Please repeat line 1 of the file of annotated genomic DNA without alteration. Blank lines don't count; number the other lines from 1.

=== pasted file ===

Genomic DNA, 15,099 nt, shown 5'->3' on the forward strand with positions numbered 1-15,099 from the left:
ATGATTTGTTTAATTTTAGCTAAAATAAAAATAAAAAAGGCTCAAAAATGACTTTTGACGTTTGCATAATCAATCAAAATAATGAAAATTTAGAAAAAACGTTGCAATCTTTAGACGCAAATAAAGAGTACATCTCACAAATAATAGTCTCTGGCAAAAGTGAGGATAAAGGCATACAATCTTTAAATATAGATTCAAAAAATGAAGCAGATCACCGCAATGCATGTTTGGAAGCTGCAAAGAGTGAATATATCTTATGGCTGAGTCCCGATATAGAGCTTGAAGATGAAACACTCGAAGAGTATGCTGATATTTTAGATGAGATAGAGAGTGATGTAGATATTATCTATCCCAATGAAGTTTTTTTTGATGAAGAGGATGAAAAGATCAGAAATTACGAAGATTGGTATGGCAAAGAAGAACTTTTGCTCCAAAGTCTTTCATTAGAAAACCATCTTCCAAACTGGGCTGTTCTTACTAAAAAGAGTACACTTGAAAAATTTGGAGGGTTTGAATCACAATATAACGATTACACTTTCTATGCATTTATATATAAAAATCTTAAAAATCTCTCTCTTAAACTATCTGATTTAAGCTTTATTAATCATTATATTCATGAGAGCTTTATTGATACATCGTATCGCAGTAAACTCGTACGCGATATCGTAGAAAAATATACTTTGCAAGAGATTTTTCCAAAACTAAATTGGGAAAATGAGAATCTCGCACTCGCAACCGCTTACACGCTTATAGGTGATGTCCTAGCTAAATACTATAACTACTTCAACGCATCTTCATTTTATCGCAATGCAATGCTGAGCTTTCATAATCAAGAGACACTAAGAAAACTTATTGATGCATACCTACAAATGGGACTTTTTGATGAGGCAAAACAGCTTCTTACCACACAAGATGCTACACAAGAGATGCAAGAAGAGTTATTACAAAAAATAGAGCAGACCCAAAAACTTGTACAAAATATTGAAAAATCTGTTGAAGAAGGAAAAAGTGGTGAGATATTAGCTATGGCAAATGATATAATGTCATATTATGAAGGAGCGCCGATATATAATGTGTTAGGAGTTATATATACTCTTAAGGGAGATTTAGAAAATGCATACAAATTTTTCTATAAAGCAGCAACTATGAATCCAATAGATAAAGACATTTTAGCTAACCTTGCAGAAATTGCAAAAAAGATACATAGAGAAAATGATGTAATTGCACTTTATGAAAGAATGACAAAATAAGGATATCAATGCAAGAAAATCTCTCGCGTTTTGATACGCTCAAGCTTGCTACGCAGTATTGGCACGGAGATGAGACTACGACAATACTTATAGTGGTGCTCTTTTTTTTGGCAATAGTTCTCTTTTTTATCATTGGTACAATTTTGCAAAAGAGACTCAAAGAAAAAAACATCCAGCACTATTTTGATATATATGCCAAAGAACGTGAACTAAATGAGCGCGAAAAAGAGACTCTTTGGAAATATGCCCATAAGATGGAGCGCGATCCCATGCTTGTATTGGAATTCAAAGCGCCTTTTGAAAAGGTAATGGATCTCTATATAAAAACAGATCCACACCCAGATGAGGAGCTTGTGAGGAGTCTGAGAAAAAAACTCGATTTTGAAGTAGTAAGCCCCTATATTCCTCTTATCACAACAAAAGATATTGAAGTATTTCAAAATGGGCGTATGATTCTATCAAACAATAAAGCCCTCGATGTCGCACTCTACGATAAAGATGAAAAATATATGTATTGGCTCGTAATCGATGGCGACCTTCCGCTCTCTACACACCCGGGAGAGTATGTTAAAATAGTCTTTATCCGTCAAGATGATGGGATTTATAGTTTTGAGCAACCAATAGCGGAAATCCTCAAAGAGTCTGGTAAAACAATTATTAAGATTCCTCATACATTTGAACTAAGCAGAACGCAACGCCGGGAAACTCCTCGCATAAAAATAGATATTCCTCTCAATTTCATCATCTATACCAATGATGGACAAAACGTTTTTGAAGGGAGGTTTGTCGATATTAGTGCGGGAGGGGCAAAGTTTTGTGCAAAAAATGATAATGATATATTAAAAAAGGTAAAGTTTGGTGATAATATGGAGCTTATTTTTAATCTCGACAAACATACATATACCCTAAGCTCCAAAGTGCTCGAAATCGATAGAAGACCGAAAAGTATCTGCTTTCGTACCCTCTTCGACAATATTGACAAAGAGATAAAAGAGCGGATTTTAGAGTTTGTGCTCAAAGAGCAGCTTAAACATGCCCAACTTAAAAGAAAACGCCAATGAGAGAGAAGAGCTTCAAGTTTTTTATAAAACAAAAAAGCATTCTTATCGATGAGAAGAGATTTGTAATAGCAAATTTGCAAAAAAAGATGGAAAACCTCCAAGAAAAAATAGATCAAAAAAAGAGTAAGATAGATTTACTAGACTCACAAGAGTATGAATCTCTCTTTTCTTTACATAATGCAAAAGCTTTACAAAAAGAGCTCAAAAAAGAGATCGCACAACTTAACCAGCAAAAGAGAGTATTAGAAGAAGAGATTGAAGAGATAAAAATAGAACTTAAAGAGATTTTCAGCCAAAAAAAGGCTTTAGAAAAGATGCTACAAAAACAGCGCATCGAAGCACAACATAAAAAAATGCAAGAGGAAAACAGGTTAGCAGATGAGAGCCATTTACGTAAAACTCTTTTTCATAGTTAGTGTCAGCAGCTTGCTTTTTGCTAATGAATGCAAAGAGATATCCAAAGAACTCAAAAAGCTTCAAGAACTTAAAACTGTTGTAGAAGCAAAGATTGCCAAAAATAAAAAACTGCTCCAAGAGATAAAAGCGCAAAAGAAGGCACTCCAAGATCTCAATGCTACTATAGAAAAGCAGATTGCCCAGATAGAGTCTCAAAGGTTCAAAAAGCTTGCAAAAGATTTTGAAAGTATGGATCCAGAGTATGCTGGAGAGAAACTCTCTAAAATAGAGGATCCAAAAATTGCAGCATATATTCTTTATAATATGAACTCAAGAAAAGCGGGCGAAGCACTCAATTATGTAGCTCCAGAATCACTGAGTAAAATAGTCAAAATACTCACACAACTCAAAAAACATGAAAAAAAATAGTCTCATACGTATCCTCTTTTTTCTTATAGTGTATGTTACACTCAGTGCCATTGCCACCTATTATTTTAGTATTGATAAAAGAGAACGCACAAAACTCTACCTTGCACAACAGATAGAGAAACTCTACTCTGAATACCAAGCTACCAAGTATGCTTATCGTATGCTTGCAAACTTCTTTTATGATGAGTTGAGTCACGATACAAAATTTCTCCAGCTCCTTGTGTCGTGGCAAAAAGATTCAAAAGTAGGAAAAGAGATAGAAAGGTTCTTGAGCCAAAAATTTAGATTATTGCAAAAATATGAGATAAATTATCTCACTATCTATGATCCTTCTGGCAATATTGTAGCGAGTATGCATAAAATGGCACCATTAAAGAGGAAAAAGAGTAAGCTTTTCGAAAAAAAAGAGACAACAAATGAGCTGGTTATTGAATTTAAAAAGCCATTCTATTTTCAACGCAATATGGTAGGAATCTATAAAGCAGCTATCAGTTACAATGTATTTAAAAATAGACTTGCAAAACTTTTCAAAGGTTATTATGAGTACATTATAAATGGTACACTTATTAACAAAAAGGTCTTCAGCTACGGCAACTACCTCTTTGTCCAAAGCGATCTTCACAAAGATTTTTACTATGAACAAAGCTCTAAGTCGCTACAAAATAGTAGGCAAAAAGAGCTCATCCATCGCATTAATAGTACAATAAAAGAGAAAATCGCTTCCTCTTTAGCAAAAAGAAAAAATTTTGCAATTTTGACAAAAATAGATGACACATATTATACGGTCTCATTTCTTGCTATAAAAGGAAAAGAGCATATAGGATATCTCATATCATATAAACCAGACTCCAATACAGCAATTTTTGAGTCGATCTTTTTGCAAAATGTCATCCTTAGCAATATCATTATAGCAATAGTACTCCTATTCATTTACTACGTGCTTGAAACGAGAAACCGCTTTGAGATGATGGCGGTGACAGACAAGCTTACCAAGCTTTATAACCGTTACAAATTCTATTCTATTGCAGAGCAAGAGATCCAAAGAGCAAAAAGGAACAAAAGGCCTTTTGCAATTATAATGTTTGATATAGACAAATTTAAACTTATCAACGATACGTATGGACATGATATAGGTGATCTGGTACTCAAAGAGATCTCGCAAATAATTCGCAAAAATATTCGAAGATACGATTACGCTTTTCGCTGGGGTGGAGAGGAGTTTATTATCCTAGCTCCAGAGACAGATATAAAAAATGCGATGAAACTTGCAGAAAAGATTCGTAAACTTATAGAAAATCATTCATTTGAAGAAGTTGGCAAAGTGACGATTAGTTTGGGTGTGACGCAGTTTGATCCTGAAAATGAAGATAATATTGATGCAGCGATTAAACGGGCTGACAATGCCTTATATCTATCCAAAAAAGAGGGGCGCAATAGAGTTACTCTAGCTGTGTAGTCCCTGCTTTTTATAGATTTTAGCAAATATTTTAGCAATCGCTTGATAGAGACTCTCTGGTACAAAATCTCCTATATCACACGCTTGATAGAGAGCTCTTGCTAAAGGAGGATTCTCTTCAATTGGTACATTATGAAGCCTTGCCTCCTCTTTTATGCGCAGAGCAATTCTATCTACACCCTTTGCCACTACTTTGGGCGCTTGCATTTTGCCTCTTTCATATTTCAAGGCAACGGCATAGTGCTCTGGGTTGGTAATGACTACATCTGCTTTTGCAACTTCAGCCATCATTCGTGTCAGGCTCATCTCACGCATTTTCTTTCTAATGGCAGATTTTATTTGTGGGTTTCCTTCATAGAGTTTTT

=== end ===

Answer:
Genomic DNA, 15,099 nt, shown 5'->3' on the forward strand with positions numbered 1-15,099 from the left: